Why businesses should adopt a culture that uses the core practices of coaching and mentoring

The terms coaching and mentoring often have overlapping or vague meanings.  Though there are clear professional standards for each, the terms are often used interchangeably in business.  For the purpose of this article, I define mentoring as ‘supporting others with personal and professional development’, and coaching as ‘supporting others with specific vocational skills development’. 

So both are focused on developing others within a work/vocational context. Moreover, another principle (or theme) of both is that employees are encouraged to take ownership of their own development – the skilled mentor/coach is more of a facilitator rather than an advisor or teacher.

Within L&D and the wider HR function, coaching/mentoring is often seen as a way of formally managing underperformance or stretching gifted and talented employees (the chosen ones!).  However, when I reflect on my own workplace development and progress, I feel I have significantly benefited from more informal forms of coaching and mentoring. 

I have benefited from managers who have mentored me through exploring career pathways, encouraged me to look beyond my current role (or indeed even industry), and helped me to cope with managing challenging situations.  I have benefited from colleagues who have coached me to work more efficiently, to understand new technology and to manage appraisals more effectively.  I really feel this support has helped me to be better than I would have been without it.

Further to this, there is much writing about the concept of a learning culture (for example – see Nigel Paine: Workplace Learning: How to Build a Culture of Continuous Employee Development ) and the value for organisations that adopt a culture of open and honest communication, celebrating failure as much as success, learning from experience, sharing knowledge and collaborating effectively. The value being that those organisations are more likely to survive and do well in an uncertain world as they are more innovative, agile and able to change and adapt.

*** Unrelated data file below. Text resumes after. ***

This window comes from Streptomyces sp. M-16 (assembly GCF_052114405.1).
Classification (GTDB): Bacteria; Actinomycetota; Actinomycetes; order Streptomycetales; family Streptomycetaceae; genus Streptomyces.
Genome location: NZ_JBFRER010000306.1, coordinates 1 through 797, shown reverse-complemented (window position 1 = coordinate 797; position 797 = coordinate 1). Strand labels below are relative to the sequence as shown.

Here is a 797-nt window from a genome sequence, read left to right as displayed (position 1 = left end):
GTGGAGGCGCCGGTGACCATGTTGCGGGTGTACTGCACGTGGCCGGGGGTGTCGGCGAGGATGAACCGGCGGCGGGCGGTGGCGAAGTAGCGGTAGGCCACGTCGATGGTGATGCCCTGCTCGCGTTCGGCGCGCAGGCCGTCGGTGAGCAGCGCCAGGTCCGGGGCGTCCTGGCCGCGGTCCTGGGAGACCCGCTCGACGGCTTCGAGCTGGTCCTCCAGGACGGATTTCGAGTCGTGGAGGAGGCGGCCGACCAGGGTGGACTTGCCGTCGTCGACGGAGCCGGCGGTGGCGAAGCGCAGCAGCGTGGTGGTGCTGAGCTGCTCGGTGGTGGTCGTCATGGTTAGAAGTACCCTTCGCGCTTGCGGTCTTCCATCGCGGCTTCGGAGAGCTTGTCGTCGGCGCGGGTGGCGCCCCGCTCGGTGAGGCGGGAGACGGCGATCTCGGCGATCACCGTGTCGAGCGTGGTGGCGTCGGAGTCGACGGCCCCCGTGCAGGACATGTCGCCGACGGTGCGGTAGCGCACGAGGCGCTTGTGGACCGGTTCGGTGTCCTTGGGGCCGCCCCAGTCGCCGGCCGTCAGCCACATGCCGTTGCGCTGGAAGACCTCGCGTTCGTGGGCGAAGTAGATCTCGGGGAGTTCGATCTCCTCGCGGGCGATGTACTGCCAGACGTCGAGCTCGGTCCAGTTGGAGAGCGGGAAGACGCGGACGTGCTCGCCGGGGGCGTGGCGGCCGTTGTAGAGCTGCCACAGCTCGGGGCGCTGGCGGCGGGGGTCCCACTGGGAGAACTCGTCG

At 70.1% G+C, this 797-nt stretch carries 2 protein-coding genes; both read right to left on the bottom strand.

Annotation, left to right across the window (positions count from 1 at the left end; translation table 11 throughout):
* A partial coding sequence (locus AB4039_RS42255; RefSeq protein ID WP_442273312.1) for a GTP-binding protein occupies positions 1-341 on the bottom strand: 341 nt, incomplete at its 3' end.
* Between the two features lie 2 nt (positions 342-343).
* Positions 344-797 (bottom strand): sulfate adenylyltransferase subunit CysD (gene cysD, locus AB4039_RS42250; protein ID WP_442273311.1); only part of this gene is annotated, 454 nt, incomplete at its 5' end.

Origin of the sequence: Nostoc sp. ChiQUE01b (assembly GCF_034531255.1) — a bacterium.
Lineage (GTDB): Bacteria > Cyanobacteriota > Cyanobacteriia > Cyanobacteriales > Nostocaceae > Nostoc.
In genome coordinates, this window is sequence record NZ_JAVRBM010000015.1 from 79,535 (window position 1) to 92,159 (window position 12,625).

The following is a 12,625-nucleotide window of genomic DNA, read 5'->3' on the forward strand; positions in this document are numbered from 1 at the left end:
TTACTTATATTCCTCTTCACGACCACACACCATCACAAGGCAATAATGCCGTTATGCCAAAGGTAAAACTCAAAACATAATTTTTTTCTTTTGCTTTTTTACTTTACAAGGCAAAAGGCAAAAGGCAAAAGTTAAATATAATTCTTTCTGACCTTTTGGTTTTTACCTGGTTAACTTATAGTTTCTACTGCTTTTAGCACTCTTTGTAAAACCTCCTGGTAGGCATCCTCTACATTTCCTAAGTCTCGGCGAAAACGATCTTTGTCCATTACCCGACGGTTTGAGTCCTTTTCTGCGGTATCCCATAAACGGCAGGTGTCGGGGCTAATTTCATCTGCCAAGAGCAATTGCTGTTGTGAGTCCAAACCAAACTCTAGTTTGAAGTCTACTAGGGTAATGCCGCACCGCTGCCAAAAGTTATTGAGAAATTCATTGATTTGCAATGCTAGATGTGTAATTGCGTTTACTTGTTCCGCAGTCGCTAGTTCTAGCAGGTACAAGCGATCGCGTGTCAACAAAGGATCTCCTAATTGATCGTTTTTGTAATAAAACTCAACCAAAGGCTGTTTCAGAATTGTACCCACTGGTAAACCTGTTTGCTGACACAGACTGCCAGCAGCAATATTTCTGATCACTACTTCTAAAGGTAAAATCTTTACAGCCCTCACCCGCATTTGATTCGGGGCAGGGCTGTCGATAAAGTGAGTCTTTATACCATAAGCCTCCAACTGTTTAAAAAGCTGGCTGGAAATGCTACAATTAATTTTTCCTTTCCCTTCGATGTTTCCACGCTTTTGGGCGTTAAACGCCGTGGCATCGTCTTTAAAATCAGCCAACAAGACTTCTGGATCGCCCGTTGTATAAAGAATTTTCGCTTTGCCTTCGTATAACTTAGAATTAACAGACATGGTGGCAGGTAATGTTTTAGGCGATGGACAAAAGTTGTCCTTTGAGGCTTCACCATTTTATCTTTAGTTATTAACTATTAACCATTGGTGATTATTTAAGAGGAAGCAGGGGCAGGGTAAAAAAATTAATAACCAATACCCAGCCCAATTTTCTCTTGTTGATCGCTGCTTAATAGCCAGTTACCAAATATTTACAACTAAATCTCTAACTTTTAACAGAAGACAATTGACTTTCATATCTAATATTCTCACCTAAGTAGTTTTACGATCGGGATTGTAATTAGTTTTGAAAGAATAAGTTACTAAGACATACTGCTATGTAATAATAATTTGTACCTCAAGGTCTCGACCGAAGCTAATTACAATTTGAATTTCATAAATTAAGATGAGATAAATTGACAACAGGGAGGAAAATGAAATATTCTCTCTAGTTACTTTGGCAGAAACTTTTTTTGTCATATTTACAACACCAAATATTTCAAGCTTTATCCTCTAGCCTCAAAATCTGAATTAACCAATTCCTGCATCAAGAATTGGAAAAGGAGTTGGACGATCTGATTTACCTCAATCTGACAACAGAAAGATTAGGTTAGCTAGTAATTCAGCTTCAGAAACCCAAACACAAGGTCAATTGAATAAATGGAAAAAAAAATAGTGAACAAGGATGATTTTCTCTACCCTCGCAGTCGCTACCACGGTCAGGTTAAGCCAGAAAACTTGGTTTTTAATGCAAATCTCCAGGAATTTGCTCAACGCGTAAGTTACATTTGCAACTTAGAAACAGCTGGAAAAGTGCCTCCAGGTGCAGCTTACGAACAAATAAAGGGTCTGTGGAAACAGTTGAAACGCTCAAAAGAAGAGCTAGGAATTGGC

My argument then is that whether or not you explicitly seek to build and encourage a learning culture, it seems common sense to me that by embedding the principles and practices of coaching and mentoring across your business, you will start to reap those rewards.  By giving all your people access to coaches and mentors and by encouraging your staff to take ownership of their own development, you will start to evolve a culture that values the sharing of knowledge, skills and experience. 

Your people will feel more valued and should collaborate more effectively.  If all your staff were taught the basic techniques of coaching and mentoring, then each and every one of them could be an informal coach or mentor on a day to day basis, as and when the need arose – which, bearing in mind how quickly things change in the modern workplace, I would suggest would be quite frequently!

The 2017 LinkedIn Workplace Learning survey reported that coaching and mentoring skills are the most sought after skills for leaders and managers.  I strongly believe that this is due the reasons above – we need to be better at sharing knowledge and skills and guiding our people.  It is a fact of life that we have an increasingly aging workforce, this is going to impact skills and knowledge retention further if you don’t get better at sharing.  It is more critical than ever to support all staff with knowledge and experience development, by nurturing their talent and guiding their career paths.

Yes, there might be resistance from some staff, some might say – why should I share my knowledge and experience by coaching others, or why should I mentor others to be more effective at what they do, that’s not part of my role? 

However, is that really the kind of behaviour or value you want for your organisation – is that the kind of attitude that is going to help your business? A positive attitude to supporting your people should be a way of life in any organisation – not just a way of managing under and over-performers.  By making everyone informal coaches and mentors, you can encourage this shift, you can reap these rewards.  Can you afford not to?

accentuate offers workshops and ongoing 1:1 mentoring support for new and aspiring coaches and mentors.  Contact us now for an informal discussion on how we can help you embed this kind of culture in your organisation.